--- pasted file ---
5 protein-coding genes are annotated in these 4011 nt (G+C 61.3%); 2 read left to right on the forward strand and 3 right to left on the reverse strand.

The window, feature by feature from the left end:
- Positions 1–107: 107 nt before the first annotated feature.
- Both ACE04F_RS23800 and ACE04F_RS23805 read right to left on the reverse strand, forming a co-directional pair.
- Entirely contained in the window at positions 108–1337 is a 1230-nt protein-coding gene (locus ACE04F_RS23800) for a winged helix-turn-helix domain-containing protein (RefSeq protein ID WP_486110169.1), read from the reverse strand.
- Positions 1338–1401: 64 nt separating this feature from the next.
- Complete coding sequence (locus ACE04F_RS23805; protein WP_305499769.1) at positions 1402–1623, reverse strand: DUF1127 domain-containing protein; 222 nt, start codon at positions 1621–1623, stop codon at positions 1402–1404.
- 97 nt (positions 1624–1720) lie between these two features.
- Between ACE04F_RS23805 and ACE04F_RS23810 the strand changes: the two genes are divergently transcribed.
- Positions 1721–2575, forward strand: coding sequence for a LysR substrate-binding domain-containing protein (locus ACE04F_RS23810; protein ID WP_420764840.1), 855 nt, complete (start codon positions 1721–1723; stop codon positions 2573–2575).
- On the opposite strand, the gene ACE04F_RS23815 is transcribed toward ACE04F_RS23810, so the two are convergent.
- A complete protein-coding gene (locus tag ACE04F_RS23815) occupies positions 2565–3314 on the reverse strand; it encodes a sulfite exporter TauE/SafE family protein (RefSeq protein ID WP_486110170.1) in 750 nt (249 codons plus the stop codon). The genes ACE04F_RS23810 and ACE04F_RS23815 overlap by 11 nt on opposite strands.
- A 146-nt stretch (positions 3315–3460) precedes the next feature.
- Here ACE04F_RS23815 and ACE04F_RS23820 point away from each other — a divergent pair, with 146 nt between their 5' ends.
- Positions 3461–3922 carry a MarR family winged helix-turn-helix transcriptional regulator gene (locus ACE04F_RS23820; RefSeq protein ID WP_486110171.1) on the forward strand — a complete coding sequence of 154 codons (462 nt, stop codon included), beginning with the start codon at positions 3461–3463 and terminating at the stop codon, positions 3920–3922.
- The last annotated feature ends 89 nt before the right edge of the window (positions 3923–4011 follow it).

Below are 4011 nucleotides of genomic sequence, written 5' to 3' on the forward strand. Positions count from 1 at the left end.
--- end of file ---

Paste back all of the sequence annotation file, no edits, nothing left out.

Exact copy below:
5 protein-coding genes are annotated in these 4011 nt (G+C 61.3%); 2 read left to right on the forward strand and 3 right to left on the reverse strand.

The window, feature by feature from the left end:
- Positions 1–107: 107 nt before the first annotated feature.
- Both ACE04F_RS23800 and ACE04F_RS23805 read right to left on the reverse strand, forming a co-directional pair.
- Entirely contained in the window at positions 108–1337 is a 1230-nt protein-coding gene (locus ACE04F_RS23800) for a winged helix-turn-helix domain-containing protein (RefSeq protein ID WP_486110169.1), read from the reverse strand.
- Positions 1338–1401: 64 nt separating this feature from the next.
- Complete coding sequence (locus ACE04F_RS23805; protein WP_305499769.1) at positions 1402–1623, reverse strand: DUF1127 domain-containing protein; 222 nt, start codon at positions 1621–1623, stop codon at positions 1402–1404.
- 97 nt (positions 1624–1720) lie between these two features.
- Between ACE04F_RS23805 and ACE04F_RS23810 the strand changes: the two genes are divergently transcribed.
- Positions 1721–2575, forward strand: coding sequence for a LysR substrate-binding domain-containing protein (locus ACE04F_RS23810; protein ID WP_420764840.1), 855 nt, complete (start codon positions 1721–1723; stop codon positions 2573–2575).
- On the opposite strand, the gene ACE04F_RS23815 is transcribed toward ACE04F_RS23810, so the two are convergent.
- A complete protein-coding gene (locus tag ACE04F_RS23815) occupies positions 2565–3314 on the reverse strand; it encodes a sulfite exporter TauE/SafE family protein (RefSeq protein ID WP_486110170.1) in 750 nt (249 codons plus the stop codon). The genes ACE04F_RS23810 and ACE04F_RS23815 overlap by 11 nt on opposite strands.
- A 146-nt stretch (positions 3315–3460) precedes the next feature.
- Here ACE04F_RS23815 and ACE04F_RS23820 point away from each other — a divergent pair, with 146 nt between their 5' ends.
- Positions 3461–3922 carry a MarR family winged helix-turn-helix transcriptional regulator gene (locus ACE04F_RS23820; RefSeq protein ID WP_486110171.1) on the forward strand — a complete coding sequence of 154 codons (462 nt, stop codon included), beginning with the start codon at positions 3461–3463 and terminating at the stop codon, positions 3920–3922.
- The last annotated feature ends 89 nt before the right edge of the window (positions 3923–4011 follow it).

Below are 4011 nucleotides of genomic sequence, written 5' to 3' on the forward strand. Positions count from 1 at the left end.